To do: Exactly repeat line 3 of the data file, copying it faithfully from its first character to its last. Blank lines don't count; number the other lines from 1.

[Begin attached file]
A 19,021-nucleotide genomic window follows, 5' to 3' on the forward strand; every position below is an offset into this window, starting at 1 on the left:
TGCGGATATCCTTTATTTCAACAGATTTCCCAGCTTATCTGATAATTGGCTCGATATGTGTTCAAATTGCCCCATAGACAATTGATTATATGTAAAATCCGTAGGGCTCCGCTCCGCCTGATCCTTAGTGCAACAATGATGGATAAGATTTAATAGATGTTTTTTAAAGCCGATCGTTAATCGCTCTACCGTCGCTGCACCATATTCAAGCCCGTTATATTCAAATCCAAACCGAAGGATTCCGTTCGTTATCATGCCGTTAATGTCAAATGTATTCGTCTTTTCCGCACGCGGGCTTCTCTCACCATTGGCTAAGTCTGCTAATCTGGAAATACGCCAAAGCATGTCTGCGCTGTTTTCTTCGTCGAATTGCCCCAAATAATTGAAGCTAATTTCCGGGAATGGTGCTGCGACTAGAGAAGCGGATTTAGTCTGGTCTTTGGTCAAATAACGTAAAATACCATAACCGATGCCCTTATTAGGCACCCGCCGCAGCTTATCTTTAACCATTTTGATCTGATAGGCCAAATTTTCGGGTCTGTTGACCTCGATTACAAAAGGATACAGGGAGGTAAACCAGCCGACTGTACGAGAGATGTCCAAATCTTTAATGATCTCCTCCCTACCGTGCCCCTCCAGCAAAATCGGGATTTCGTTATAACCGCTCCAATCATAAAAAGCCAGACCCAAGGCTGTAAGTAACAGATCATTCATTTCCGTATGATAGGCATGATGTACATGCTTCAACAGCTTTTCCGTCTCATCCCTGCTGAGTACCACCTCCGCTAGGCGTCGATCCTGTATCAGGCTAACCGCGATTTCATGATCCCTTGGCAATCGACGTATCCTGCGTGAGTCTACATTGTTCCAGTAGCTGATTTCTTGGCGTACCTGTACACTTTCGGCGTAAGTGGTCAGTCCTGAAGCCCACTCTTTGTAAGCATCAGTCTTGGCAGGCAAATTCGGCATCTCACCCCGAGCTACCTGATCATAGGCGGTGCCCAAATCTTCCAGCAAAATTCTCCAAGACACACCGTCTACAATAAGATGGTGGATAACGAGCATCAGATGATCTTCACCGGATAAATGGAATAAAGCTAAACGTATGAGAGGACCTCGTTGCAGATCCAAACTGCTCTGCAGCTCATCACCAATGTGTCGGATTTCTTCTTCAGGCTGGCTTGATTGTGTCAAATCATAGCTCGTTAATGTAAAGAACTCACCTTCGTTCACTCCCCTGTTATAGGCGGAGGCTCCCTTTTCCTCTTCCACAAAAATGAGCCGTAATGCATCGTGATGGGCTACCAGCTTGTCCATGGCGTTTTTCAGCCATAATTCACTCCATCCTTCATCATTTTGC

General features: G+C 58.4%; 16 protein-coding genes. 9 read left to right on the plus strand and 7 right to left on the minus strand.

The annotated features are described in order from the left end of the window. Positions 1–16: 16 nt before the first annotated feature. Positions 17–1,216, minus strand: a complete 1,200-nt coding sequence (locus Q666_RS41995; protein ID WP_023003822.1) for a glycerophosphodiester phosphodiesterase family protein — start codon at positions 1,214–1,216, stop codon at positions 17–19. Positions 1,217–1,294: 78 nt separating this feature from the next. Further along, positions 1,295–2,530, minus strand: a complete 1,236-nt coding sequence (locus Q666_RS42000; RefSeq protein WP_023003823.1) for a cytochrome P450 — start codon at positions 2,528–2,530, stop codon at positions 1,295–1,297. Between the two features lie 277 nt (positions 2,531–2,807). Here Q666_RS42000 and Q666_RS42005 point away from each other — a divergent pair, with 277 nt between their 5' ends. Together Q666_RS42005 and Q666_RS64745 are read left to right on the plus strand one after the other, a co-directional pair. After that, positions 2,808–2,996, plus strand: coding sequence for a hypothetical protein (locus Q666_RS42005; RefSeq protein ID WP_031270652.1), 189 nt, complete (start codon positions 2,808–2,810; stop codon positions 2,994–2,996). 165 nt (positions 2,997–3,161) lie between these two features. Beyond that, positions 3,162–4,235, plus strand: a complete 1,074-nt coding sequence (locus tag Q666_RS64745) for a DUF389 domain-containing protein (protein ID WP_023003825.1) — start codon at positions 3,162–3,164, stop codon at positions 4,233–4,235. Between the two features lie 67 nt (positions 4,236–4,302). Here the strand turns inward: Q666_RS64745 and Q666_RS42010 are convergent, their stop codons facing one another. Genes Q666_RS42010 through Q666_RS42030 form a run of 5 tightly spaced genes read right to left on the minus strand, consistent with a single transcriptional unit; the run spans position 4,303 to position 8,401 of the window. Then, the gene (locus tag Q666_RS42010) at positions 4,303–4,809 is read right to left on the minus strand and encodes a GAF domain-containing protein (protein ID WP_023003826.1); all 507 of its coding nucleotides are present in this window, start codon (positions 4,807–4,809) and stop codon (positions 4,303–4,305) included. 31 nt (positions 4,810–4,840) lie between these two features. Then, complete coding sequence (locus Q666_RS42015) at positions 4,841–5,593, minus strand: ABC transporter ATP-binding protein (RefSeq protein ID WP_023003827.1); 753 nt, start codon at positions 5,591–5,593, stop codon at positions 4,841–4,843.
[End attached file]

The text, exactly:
General features: G+C 58.4%; 16 protein-coding genes. 9 read left to right on the plus strand and 7 right to left on the minus strand.